Nearly a billion people around the world do not have access to clean and safe water with the majority of those people residing in developing countries. The water crisis in third world countries is severe – more than 3.4 million people die each year from water, sanitation, and hygiene-related causes. Nearly all of those deaths, 99 percent, occur in the developing world. Many initiatives and non-profit organizations such as water.org, The Water Project, and WaterAid are working to improve access to clean, safe water in the world’s poorest communities, but it is not enough. Recognizing the necessity for a new solution to water scarcity, the WATERBIOTECH project was created. The concept of the European Union funded initiative is to identify the vital role of biotechnology in water treatment and manage the water scarcity challenge in developing countries.
According to the WATERBIOTECH initiative, biotechnology can be utilized using natural processes of plants or micro-organisms that have the capability to detoxify contaminants in water, soils, sediments, etc. The solution to resolving water scarcity combines the ability to recycle and reuse wastewater and efficient use of available safe water sources. Solving the problem using existing water treatment processes is both financially unfeasible and unsustainable – therefore, biotechnology proposes a practical solution for water treatment technologies. The novel biotechnologies proposed by WATERBIOTECH will “help treat specific pollutants such as pathogens, heavy metals and xenobiotics, and reduce contamination to the aquatic environment through the use of reed beds. Remediation of waste water will also improve human health by reducing waterborne diseases such as cholera.” The biotechnological water treatment methods proposed to achieve these objectives include Membrane bioreactor (MBR), Bio-desalination, neutralization and heavy metal removal, the nutrient film techniques and the tricking filter. Up until this point, the incredible potential of these functions has not been reached; the issue lies in the lack of information that is known about the benefits of these approaches, as well as the difficulty in adapting the solutions to local environments, such as the underprivileged conditions in third world countries. WATERBIOTECH is devoted to delivering solutions based on both cost-benefit analyses and deep evaluation of the specific requirements in targeted areas.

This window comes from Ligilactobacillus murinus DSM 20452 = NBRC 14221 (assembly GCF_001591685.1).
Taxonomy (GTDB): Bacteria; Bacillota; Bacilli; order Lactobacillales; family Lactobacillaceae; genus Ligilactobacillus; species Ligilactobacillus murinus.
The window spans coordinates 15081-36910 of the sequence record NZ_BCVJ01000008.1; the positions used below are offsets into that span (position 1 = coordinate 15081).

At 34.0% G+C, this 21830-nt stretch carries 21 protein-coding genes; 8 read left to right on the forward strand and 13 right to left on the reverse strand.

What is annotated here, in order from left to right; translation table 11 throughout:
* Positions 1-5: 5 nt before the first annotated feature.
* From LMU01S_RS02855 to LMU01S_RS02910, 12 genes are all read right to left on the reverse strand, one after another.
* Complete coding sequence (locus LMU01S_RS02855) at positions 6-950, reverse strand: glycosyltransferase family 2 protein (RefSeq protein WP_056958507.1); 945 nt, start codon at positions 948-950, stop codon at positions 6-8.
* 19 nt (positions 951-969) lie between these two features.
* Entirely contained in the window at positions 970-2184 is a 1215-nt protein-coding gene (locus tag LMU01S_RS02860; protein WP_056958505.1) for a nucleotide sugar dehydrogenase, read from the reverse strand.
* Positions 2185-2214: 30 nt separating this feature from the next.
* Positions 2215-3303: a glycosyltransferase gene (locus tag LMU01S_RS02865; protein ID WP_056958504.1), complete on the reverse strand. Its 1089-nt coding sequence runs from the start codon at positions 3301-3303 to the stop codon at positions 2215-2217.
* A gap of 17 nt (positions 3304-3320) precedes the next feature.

As someone born and raised in North America, I have been fortunate enough to never experience the impact of the water crisis existing all over the world. Most of you that read this article, requiring access to a computer and the Internet, have also likely gone through life without being impacted by this severe problem. The first step is becoming aware; understanding the implications of water scarcity and learning about how to help. I encourage you to check out the organizations I mentioned above and understand how we can all play a role in creating lasting change for developing communities all over the world.